Senior Policy Adviser to President Trump
Outside of the president’s own family members, Stephen Miller remains one of the more constant figures in the Trump universe, having been with the president since before the 2016 Iowa caucuses and holding steady in the White House as a senior policy adviser. The lead architect of many of Trump’s immigration policies, the 34-year-old’s resilience in the administration is testament to Trump’s commitment to an extremely hawkish immigration policy.
Miller, who grew up in Santa Monica, California, went to Duke University before entering politics as the press secretary for Congresswoman Michele Bachmann and later Congressman John Shadegg — two lawmakers with very conservative records on immigration. In 2009, Miller joined then-Senator Jeff Sessions’s staff and later played a central role in Sessions’s opposition to the Border Security, Economic Opportunity, and Immigration Modernization Act of 2013, a bipartisan piece of legislation that aimed to increase border security while also creating a pathway to citizenship for undocumented immigrants already in the country. Sessions and Miller led the ultimately successful effort to stop the bill on the premise that any pathway to citizenship would fundamentally hurt American workers.
Critics of Miller have asserted his immigration policies are motivated by racial antagonism. They point to interactions Miller allegedly had at Duke University with Richard Spencer, a white nationalist and leader of the alt-right (whom Miller has since denounced); more than two dozen columns Miller wrote for his college newspaper, including one that railed against multiculturalism; and a trove of Miller’s emails leaked by a Breitbart News editor that show an apparent affinity for ideas popular among white nationalists and praise for Camp of the Saints, a book known for its depiction of “white genocide.”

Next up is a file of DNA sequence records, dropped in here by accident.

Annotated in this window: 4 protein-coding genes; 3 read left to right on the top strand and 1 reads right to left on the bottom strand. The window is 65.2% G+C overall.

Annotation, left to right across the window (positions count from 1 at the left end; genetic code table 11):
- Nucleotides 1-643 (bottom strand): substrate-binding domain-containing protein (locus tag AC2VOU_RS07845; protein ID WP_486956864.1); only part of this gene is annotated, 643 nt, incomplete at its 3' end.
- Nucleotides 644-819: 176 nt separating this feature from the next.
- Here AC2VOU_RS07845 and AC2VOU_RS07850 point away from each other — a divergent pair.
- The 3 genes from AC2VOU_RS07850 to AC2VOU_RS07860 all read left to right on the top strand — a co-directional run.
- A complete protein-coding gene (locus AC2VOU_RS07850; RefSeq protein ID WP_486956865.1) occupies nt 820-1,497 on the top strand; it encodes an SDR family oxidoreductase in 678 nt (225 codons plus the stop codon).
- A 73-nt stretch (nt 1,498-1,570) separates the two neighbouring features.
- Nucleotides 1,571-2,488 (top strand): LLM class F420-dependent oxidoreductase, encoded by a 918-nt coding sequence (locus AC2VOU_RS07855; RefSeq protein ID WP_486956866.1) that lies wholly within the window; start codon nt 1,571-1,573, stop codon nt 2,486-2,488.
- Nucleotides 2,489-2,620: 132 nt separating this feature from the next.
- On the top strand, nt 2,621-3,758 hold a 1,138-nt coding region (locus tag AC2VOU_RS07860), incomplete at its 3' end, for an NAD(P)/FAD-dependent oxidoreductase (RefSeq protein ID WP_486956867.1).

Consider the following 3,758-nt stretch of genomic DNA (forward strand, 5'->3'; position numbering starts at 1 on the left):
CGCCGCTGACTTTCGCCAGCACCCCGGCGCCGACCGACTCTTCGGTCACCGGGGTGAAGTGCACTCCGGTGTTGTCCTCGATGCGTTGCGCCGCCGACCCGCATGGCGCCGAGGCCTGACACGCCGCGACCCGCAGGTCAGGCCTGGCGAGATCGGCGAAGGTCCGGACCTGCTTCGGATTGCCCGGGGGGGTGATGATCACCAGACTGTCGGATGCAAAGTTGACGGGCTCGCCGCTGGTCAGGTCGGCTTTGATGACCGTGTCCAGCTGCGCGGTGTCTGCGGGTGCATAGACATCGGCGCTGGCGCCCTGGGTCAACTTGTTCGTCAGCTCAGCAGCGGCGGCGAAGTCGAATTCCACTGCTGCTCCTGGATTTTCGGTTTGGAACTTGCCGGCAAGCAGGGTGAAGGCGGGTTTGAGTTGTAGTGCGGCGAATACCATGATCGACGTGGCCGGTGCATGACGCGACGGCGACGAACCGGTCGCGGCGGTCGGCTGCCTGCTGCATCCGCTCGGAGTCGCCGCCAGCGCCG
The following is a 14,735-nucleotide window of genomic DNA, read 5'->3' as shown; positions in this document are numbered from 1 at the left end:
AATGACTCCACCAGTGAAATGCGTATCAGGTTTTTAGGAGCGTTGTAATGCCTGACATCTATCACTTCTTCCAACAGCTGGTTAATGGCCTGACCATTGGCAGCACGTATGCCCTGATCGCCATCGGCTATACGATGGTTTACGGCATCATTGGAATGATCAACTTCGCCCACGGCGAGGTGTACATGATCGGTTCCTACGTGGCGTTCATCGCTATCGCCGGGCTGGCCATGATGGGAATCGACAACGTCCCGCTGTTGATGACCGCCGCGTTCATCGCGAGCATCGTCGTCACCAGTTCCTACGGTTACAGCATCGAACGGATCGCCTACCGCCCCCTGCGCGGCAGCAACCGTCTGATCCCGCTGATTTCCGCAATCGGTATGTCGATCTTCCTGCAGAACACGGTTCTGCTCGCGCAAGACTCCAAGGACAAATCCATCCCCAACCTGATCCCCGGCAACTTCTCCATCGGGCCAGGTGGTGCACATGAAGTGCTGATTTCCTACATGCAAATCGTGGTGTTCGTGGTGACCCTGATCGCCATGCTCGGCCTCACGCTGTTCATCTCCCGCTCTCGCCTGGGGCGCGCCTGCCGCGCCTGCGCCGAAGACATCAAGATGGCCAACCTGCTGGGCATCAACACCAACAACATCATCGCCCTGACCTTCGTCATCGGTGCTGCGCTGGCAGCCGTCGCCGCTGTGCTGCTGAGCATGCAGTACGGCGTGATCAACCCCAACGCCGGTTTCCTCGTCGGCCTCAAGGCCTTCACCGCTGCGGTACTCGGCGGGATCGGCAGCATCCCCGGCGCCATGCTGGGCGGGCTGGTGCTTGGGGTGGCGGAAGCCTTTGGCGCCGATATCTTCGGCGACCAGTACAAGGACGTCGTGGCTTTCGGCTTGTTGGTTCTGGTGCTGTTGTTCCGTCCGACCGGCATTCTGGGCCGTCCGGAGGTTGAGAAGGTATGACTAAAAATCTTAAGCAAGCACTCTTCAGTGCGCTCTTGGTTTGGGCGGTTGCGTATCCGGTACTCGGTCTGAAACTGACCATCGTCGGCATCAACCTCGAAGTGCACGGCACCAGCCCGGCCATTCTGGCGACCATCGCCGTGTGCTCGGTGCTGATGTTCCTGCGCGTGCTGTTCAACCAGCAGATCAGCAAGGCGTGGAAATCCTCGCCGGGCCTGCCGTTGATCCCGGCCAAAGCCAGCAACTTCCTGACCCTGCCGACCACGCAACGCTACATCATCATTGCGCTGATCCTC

The Breitbart emails, released in 2019, were never disputed by the White House, where Miller continues to play a leading role in Trump’s immigration policy, including the travel ban for people from Muslim-majority countries, reducing the annual cap on refugees accepted into the country from 110,000 to 18,000, and the “zero tolerance” border security policy, which separates children from parents and mandates detention for everyone caught crossing the border illegally.
Though Miller appears to remain central to White House decision-making, administration officials continue to leak unflattering stories about Miller to the press, including allegations that he blocked the publication of internal Trump administration studies that showed refugees had a net positive effect on the national economy, and that Miller once told a White House colleague that he “would be happy if not a single refugee foot ever again touched America’s soil.”